WASHINGTON — The U.S. Army is rolling out Google Workspace for soldiers new and old, months after the service quietly began testing the software suite as a potential solution to previous information technologies issues.

Army Chief Information Officer Raj Iyer in a social media post this week said “Army Google Workspace is now operational and live,” adding that the service “implemented the first Impact Level 4 Google Workspace in the Federal Government to process Controlled Unclassified Information.”

C4ISRNET and Army Times first reported the testing and the Army’s intent to deploy Google as a solution for a shortfall of Microsoft 365 licenses that could have left thousands of troops without access to email or other collaboration tools.

Google in July announced its Workspace package achieved IL4 authorization, a security requirement tied to the handling of critical infrastructure, defense, intelligence, finance and proprietary business information. It achieved FedRAMP High authorization months prior.

Such credentials made the Army deal possible.

According to Iyer, new troops entering the Army now automatically receive Google Workspace accounts with an @usa.army.mil address. He confirmed that “all remaining users” from the legacy email platform — known as Defense Enterprise Email — “will be transitioned to Army Google Workspace over the next several days.”

Up to 250,000 troops will receive the new service, Google officials confirmed in a blog post. The number aligns with the shortage of Microsoft 365 licenses that Army Times previously identified.

Google Workspace is already used by the Air Force Research Laboratory and various other federal entities. The Army Software Factory was also an early adopter; now, they’ll be permanent Google users.

Beta testing

The launch of Workspace for the Army at large follows months of evaluation behind the scenes.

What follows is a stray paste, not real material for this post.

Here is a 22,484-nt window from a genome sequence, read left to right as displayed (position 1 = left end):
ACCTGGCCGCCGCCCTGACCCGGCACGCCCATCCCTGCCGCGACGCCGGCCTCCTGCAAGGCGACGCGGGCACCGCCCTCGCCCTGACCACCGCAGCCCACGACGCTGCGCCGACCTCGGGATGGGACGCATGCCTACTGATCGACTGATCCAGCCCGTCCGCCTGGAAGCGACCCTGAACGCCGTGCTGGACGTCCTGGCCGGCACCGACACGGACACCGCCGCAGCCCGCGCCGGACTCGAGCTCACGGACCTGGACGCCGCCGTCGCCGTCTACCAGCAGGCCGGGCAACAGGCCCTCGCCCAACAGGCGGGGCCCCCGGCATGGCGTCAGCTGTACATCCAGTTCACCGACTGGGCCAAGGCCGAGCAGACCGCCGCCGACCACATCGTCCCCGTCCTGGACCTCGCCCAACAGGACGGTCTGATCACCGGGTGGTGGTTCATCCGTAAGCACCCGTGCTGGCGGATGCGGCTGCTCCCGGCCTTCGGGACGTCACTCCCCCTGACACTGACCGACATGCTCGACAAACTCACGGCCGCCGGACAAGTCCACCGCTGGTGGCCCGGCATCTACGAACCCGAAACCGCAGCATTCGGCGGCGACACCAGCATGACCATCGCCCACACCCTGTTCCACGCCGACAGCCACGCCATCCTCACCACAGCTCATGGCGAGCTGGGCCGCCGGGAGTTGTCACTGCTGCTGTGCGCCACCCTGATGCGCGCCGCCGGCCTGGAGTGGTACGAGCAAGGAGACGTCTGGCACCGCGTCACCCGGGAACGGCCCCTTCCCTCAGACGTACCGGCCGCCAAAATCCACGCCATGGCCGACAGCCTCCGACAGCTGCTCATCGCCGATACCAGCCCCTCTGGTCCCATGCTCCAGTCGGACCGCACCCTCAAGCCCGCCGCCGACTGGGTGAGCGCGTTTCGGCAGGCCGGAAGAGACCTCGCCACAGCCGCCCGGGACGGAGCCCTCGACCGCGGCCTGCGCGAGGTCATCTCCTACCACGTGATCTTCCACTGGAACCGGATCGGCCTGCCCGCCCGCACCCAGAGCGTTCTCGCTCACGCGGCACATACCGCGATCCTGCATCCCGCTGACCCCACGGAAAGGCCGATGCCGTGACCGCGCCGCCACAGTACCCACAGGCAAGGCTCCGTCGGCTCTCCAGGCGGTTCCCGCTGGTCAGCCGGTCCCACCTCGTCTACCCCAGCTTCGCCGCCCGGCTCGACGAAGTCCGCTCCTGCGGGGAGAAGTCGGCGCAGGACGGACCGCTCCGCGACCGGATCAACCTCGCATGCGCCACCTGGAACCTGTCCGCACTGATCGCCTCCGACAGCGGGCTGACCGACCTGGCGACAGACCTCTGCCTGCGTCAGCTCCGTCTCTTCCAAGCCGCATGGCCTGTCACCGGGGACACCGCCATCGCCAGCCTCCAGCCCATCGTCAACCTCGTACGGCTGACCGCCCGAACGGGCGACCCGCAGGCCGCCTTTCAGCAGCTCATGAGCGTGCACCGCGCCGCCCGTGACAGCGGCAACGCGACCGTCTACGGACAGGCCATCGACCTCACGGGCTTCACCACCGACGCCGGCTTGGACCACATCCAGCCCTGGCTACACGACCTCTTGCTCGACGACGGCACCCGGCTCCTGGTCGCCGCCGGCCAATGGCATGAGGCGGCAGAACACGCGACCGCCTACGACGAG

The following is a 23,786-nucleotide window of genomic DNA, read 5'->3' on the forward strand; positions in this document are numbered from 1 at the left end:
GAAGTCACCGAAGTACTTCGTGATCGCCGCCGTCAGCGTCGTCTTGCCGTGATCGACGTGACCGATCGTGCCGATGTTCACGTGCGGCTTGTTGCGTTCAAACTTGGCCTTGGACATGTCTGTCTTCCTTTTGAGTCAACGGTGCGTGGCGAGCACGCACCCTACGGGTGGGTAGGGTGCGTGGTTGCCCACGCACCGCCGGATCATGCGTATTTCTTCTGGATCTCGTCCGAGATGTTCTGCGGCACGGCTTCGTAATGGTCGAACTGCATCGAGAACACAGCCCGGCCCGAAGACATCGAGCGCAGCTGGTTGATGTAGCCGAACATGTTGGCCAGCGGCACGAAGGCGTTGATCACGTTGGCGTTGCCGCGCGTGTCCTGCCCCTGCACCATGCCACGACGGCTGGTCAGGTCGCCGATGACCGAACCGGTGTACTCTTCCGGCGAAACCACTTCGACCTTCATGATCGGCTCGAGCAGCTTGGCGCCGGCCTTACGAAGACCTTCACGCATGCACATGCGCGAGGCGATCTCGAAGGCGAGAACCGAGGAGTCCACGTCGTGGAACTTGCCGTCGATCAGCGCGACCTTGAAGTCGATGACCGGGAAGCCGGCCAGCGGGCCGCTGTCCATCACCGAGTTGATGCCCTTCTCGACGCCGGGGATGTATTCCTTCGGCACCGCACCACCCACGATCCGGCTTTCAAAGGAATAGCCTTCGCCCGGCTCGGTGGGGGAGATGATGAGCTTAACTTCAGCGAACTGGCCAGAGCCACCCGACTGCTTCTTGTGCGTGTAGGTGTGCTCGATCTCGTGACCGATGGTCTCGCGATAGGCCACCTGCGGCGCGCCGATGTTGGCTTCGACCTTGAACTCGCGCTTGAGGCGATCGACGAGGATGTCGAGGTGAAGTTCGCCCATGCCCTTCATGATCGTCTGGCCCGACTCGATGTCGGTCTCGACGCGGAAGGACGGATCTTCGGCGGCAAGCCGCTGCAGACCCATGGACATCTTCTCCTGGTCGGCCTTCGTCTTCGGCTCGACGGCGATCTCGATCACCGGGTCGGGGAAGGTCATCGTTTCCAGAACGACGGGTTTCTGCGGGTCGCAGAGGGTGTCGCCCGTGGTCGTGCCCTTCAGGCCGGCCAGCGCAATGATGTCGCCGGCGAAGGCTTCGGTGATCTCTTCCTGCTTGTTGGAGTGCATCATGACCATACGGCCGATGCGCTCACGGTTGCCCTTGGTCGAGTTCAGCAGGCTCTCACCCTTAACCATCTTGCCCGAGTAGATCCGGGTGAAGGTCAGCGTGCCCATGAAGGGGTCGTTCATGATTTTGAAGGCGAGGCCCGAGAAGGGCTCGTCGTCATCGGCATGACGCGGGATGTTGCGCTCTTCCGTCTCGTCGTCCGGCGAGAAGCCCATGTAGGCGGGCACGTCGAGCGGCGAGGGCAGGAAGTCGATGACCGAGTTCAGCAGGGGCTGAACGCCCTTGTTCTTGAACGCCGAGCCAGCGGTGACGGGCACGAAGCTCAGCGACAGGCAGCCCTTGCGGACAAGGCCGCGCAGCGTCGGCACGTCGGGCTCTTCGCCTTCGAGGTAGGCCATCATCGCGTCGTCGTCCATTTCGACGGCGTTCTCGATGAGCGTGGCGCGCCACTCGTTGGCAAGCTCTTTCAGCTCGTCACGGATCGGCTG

The platform was initially considered a front-runner for troops who may have lost access to official email accounts amid a choppy transition from Defense Enterprise Email and its mail.mil addresses to the newer Army 365 system, involving Microsoft products. Army 365 includes Army.mil email, but the service decided not all soldiers required them.

Iyer in July told C4ISRNET and Army Times the service “is committed to providing our Soldiers the communications and collaboration capabilities they need to perform their missions. The CIO added that more information was to come.

Lt. Gen. John Morrison, the Army’s top uniformed IT official, a month later confirmed a pilot was underway and that senior leaders would decide on the next steps “over the next several weeks.”

“We’ve got champions that are in that environment. We are learning about it,” Morrison told reporters on the sidelines of the AFCEA TechNet Augusta conference. “We are getting all the tactics, techniques and procedures that we need.”

The size and makeup of the pilot was not disclosed. Officials were tight lipped about details over the summer, citing the effort’s intricacies and infancy.

Bigger business

The rollout also marks a significant win for Google, which unveiled its public sector division in June and competes with fellow behemoth Microsoft inside and outside the defense world.

Microsoft has long worked with the Pentagon, supplying services and products ranging from cloud computing to the HoloLens, a foundation for the Army’s futuristic Integrated Visual Augmentation System.

Both are now operating under the same roof, furnishing similar software.

Google and Microsoft are also in competition for the Joint Warfighting Cloud Capability, the follow-up to the failed Joint Enterprise Defense Infrastructure, or JEDI, venture.

The Defense Department contacted the two, as well as Amazon and Oracle, about the $9 billion opportunity last year. Proposals are now under review. An award is expected in December, after an April deadline was missed and deemed overly ambitious.

Initial JWCC contracts will comprise a three-year base with one-year options. A full and open competition for a future multi-cloud, multi-vendor environment will likely follow.

Colin Demarest was a reporter at C4ISRNET, where he covered military networks, cyber and IT. Colin had previously covered the Department of Energy and its National Nuclear Security Administration — namely Cold War cleanup and nuclear weapons development — for a daily newspaper in South Carolina. Colin is also an award-winning photographer.

Davis Winkie covers the Army for Military Times. He studied history at Vanderbilt and UNC-Chapel Hill, and served five years in the Army Guard. His investigations earned the Society of Professional Journalists' 2023 Sunshine Award and consecutive Military Reporters and Editors honors, among others. Davis was also a 2022 Livingston Awards finalist.

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